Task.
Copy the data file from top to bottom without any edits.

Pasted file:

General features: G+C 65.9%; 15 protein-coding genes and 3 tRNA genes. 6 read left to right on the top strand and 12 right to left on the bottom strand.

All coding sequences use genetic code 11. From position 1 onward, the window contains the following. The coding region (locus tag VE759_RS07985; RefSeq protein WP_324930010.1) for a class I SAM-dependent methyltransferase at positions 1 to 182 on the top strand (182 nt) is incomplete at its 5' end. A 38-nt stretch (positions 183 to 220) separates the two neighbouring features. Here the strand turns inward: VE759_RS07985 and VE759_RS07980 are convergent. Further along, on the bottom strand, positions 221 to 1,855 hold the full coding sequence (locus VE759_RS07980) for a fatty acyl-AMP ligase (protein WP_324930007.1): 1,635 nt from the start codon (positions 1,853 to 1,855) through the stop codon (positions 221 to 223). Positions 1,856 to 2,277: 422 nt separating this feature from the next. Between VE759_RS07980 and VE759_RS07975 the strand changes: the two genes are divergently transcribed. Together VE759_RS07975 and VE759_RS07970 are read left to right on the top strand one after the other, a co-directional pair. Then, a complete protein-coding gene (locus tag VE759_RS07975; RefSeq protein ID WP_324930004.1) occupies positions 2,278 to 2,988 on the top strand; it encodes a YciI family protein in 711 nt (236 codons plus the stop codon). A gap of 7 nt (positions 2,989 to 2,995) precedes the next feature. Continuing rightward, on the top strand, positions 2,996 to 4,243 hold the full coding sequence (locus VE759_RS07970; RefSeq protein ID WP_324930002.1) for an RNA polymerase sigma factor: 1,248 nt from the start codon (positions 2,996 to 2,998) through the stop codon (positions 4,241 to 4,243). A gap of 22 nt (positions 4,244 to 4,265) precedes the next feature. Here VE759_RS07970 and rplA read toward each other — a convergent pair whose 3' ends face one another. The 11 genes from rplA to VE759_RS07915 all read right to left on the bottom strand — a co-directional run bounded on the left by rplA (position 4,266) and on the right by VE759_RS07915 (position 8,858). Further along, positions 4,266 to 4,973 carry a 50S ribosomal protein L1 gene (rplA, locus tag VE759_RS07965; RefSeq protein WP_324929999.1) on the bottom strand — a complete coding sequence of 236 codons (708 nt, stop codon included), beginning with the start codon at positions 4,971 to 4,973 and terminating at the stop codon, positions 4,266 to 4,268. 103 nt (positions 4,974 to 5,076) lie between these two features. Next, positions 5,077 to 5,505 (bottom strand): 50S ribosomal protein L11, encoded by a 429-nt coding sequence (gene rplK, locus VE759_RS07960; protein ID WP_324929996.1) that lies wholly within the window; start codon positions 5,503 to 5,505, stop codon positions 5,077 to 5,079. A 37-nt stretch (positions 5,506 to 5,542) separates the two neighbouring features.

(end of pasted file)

General features: G+C 65.9%; 15 protein-coding genes and 3 tRNA genes. 6 read left to right on the top strand and 12 right to left on the bottom strand.

All coding sequences use genetic code 11. From position 1 onward, the window contains the following. The coding region (locus tag VE759_RS07985; RefSeq protein WP_324930010.1) for a class I SAM-dependent methyltransferase at positions 1 to 182 on the top strand (182 nt) is incomplete at its 5' end. A 38-nt stretch (positions 183 to 220) separates the two neighbouring features. Here the strand turns inward: VE759_RS07985 and VE759_RS07980 are convergent. Further along, on the bottom strand, positions 221 to 1,855 hold the full coding sequence (locus VE759_RS07980) for a fatty acyl-AMP ligase (protein WP_324930007.1): 1,635 nt from the start codon (positions 1,853 to 1,855) through the stop codon (positions 221 to 223). Positions 1,856 to 2,277: 422 nt separating this feature from the next. Between VE759_RS07980 and VE759_RS07975 the strand changes: the two genes are divergently transcribed. Together VE759_RS07975 and VE759_RS07970 are read left to right on the top strand one after the other, a co-directional pair. Then, a complete protein-coding gene (locus tag VE759_RS07975; RefSeq protein ID WP_324930004.1) occupies positions 2,278 to 2,988 on the top strand; it encodes a YciI family protein in 711 nt (236 codons plus the stop codon). A gap of 7 nt (positions 2,989 to 2,995) precedes the next feature. Continuing rightward, on the top strand, positions 2,996 to 4,243 hold the full coding sequence (locus VE759_RS07970; RefSeq protein ID WP_324930002.1) for an RNA polymerase sigma factor: 1,248 nt from the start codon (positions 2,996 to 2,998) through the stop codon (positions 4,241 to 4,243). A gap of 22 nt (positions 4,244 to 4,265) precedes the next feature. Here VE759_RS07970 and rplA read toward each other — a convergent pair whose 3' ends face one another. The 11 genes from rplA to VE759_RS07915 all read right to left on the bottom strand — a co-directional run bounded on the left by rplA (position 4,266) and on the right by VE759_RS07915 (position 8,858). Further along, positions 4,266 to 4,973 carry a 50S ribosomal protein L1 gene (rplA, locus tag VE759_RS07965; RefSeq protein WP_324929999.1) on the bottom strand — a complete coding sequence of 236 codons (708 nt, stop codon included), beginning with the start codon at positions 4,971 to 4,973 and terminating at the stop codon, positions 4,266 to 4,268. 103 nt (positions 4,974 to 5,076) lie between these two features. Next, positions 5,077 to 5,505 (bottom strand): 50S ribosomal protein L11, encoded by a 429-nt coding sequence (gene rplK, locus VE759_RS07960; protein ID WP_324929996.1) that lies wholly within the window; start codon positions 5,503 to 5,505, stop codon positions 5,077 to 5,079. A 37-nt stretch (positions 5,506 to 5,542) separates the two neighbouring features.